The man drew back the knife and slashed downward again. She rolled. Her face, covered by her tangled hair, flattened against the wet ground. She clawed the hair aside and saw the knife plunge to its hilt into the ground where she had been a second ago.

“Damn you, traitor!”

She’d heard that guttural voice before. She raised her head and found herself staring into hate-filled eyes. Could it be . . . ? Before she finished the thought, his massive body crushed her, knocking the breath out of her. She opened her mouth to cry again for help, but could only spit blades of grass. Cold fingers dug beneath her loosened scarf and closed around her throat. Muscular thighs straddled her hips, pinning her so that struggle was useless. She brought her hands up, trying to loosen his grip, but the vise only tightened.

“Ple . . .” Sylvia’s voice trailed off in a gurgle, her trachea compressed in his grasp. Blood rushed in her ears. The man’s menacing face became a distorted blur. Panicked, she fought for a breath. Her limbs went numb. Darkness swallowed her.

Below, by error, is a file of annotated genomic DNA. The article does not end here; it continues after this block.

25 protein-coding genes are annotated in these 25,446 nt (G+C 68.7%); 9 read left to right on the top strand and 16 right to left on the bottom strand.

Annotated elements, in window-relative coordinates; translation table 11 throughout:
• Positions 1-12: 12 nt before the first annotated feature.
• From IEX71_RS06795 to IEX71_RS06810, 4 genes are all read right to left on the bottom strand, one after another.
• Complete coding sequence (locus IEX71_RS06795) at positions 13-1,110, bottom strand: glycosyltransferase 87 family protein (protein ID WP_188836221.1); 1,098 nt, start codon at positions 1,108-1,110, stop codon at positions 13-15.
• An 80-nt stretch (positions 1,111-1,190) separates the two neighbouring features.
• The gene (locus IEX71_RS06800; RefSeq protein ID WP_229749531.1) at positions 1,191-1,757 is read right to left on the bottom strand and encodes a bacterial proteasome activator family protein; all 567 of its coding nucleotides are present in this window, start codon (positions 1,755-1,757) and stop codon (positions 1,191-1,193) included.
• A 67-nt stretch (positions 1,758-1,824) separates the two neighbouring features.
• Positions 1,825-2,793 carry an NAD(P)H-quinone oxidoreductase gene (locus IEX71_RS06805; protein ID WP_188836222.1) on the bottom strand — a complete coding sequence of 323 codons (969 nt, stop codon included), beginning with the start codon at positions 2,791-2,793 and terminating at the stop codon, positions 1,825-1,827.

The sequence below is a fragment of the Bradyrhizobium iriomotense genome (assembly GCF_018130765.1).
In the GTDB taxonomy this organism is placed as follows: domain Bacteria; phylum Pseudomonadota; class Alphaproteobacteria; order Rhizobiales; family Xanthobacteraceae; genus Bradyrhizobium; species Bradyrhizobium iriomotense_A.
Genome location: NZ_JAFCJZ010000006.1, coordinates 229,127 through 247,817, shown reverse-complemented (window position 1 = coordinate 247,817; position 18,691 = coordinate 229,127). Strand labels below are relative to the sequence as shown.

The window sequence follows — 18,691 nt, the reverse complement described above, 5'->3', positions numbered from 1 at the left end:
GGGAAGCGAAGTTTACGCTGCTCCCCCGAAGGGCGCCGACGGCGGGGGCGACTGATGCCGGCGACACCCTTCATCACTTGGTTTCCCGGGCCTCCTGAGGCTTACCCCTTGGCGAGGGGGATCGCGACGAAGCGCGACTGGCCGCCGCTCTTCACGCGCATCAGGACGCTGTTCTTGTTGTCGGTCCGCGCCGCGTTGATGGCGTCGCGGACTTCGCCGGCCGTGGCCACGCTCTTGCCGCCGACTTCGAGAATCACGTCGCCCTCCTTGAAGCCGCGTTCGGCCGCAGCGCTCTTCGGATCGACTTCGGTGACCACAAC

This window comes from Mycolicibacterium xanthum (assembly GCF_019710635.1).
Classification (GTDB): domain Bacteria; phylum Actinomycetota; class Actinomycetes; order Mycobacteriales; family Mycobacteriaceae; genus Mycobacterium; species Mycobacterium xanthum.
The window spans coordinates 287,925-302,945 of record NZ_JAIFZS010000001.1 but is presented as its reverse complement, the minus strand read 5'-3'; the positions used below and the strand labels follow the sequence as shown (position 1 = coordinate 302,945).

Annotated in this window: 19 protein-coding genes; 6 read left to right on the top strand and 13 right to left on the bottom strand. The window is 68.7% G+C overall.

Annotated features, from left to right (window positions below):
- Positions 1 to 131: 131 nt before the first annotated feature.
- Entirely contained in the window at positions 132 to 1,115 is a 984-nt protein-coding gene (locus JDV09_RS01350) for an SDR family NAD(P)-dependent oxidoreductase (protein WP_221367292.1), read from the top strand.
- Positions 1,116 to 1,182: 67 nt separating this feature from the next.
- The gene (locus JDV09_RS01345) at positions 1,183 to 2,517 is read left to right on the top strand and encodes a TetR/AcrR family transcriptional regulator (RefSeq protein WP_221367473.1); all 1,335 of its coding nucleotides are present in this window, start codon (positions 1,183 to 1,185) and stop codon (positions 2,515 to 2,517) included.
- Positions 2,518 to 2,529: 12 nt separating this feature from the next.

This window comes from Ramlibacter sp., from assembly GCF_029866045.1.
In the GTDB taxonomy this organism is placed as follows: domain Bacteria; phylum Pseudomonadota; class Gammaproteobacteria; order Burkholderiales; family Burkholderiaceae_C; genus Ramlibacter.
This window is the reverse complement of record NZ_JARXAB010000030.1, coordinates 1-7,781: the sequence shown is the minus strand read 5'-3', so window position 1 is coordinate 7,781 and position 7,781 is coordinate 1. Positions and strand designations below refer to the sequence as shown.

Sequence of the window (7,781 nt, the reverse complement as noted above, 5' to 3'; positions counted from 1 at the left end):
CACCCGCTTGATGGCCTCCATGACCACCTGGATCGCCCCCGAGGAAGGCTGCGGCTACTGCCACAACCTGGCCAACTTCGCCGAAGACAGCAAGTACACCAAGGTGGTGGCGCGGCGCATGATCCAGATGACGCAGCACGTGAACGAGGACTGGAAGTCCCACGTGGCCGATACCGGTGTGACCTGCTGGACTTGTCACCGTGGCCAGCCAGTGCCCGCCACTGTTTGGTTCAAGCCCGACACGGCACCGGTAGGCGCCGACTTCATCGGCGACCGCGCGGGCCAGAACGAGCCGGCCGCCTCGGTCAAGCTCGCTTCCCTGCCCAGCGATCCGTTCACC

Then a sharp thump penetrated the void. Dead weight slumped against her chest. The vise at her neck loosened.

She gulped for air, fighting the crushing weight. One small breath came, then another. She opened her eyes. The attacker’s face pressed at an unnatural angle against her chest. Blood trickled from the man’s slack mouth. Repulsed, she pushed the stubbly face away and struggled to shove the corpse aside. It tipped for a moment, then rolled back on top of her. She shuddered.Sylvia took several more ragged breaths, gathering her strength, but before she could make another attempt, someone lifted the body off her. Her chest heaved with relief.

“Frau Mazzoni, are you all right?”